I'm just back in America and getting up to speed on how things stand this election year. Herewith, a handful of observations:
~In 2012, Mitt Romney was worried about Russia, and Barack Obama sneered that "the 1980s are now calling to ask for their foreign policy back".
Four years later, it's the Democrats who are running around shrieking about Russian "interference" in the US election. As one reader wrote to me:
The chronic and systemic political corruption of Obama/Clinton Democrat minions that have been covered up by elite Democrats, their partisan media and complicit Department of Justice's FBI, could only be exposed by foreign cyber hackers.
The 1980s are again calling to ask for their foreign policy back. But this time the roles are reversed. We're now the guys with the closed, secretive, paranoid elite desperate to prevent the truth getting out to the wider world. In the Soviet Union, the apparatchiks of the one-party state warned you not to listen to the BBC on short-wave under the bed covers at night. In America, CNN's Chris Cuomo warns you that it's "illegal" for you to read those Wikileaks emails. So just leave it to credentialed media wallahs like him to let you know if there's anything in them of any interest. Which, judging from the networks' coverage, there isn't.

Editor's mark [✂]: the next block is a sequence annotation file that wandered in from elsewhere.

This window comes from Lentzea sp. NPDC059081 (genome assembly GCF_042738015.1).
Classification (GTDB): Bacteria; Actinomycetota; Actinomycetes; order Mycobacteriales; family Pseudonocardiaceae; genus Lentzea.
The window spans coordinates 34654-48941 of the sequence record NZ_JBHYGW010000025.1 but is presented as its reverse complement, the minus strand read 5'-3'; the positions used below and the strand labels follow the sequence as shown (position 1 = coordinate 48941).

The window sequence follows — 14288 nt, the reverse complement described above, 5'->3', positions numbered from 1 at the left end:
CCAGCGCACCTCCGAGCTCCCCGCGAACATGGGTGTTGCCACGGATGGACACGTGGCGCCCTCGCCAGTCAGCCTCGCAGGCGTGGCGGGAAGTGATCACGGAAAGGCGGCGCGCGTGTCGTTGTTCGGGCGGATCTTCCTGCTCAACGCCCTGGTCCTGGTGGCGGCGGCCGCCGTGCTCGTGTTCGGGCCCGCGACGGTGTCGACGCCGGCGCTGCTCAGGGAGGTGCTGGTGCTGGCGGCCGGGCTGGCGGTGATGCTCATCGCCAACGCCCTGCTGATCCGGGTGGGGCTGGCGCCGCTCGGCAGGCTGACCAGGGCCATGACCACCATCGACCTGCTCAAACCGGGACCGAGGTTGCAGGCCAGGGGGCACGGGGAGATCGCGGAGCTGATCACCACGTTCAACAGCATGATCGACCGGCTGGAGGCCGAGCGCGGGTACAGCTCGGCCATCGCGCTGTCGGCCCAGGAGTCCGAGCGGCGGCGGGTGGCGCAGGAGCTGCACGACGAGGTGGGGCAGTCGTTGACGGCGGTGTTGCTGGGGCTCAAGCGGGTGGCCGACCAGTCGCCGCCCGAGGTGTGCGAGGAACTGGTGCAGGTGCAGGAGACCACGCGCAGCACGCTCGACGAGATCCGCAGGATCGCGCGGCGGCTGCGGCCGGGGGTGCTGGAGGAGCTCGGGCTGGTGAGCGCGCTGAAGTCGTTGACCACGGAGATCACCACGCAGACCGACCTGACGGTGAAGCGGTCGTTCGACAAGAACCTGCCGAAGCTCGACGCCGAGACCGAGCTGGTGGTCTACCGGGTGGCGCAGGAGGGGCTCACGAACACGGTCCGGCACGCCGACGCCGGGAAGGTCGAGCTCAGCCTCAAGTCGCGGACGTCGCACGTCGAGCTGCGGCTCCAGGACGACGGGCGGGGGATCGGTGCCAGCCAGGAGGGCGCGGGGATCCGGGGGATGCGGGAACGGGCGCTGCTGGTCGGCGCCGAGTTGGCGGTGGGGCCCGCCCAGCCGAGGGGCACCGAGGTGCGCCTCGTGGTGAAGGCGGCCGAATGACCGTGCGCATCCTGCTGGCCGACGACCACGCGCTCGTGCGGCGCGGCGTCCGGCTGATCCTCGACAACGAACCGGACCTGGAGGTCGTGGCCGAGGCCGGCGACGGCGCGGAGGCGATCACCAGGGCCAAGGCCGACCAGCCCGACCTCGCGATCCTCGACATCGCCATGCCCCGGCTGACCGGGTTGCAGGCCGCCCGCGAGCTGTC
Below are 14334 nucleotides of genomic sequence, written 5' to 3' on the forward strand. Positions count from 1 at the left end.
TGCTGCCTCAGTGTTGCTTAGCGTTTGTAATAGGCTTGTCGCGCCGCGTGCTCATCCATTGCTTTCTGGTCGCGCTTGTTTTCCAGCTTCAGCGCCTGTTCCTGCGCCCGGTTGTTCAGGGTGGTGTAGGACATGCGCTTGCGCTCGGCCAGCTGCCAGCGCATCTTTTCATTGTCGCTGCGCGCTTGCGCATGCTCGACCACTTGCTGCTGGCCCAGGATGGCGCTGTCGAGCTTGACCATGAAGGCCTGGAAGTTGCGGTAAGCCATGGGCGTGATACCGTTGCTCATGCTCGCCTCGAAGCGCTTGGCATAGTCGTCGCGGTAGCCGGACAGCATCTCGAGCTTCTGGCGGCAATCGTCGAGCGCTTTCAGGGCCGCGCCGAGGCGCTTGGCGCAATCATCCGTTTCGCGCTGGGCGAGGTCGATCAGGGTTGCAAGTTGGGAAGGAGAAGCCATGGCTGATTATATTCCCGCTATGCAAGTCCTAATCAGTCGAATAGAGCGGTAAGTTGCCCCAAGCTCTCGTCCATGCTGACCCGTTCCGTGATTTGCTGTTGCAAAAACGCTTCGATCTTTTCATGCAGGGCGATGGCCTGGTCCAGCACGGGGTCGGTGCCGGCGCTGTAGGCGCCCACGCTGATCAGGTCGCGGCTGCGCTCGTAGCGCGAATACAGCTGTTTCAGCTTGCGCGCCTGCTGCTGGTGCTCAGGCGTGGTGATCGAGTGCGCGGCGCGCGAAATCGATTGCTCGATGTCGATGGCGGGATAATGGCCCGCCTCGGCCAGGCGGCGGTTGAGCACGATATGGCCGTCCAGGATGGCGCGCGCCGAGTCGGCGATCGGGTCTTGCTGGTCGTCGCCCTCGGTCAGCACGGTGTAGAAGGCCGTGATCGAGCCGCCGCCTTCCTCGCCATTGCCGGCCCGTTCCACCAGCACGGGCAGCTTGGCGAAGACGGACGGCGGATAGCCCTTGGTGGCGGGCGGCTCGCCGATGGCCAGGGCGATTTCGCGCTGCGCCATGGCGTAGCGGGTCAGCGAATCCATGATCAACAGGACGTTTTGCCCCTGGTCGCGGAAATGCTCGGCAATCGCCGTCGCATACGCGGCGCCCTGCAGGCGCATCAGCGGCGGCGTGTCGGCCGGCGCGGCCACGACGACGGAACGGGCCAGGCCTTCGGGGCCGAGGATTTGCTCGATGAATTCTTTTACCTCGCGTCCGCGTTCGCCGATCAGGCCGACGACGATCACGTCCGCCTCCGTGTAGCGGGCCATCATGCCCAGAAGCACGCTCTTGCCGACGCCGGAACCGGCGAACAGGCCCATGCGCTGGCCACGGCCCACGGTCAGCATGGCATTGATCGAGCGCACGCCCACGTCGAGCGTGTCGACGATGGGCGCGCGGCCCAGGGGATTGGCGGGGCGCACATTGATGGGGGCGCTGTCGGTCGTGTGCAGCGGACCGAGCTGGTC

So, as Chris Cuomo sees it, the same FBI whose officials were leaned on not to investigate Hillary for illegally keeping classified emails on a server housed in some guy's toilet in Colorado should instead investigate you for reading emails about her illegal emails. This is what a supposedly free press has been reduced to in order to drag Hillary across the finish line.
~It is still somewhat jaw-dropping (and not in the Monica sense) that the campaign to return the Clintons to the White House is now running on how terribly the other guy treats women. Introducing Hillary in New Hampshire today, Michelle Obama gave a speech on Trump as a sexual predator and then hailed Hillary as someone who's had "more exposure to the presidency" than any other candidate. Be that as it may, she had rather less exposure from the President than innumerable other women during the Clinton years. Paula Jones got considerably more, and without asking for it. But Mrs Clinton stands there and demands "dignity for women" - and nobody laughs.
~You gotta love the massed ranks of the media huffin' an' a-puffin' about how disgraceful Trump's remarks about "rigged" elections are. As I said on yesterday's John Oakley Show, America runs, at best, the most incompetent and, at worst, the dirtiest elections in the developed world. Ballot-wise, there's no such thing as a "presidential election"; there are instead a gazillion county elections with multiple voting methods of uncertain reliability. That's why, as I've said for many years, Republicans have to win "beyond the margin of lawyer" - because otherwise the Democrats will discover an extra 3,000 votes in a dumpster round the back of DNC HQ and then find a friendly judge with impressive powers of divining the true meaning of lightly dimpled chads. This doesn't happen in Canada, Britain, Australia, France, Denmark, etc. As I wrote three presidential elections ago: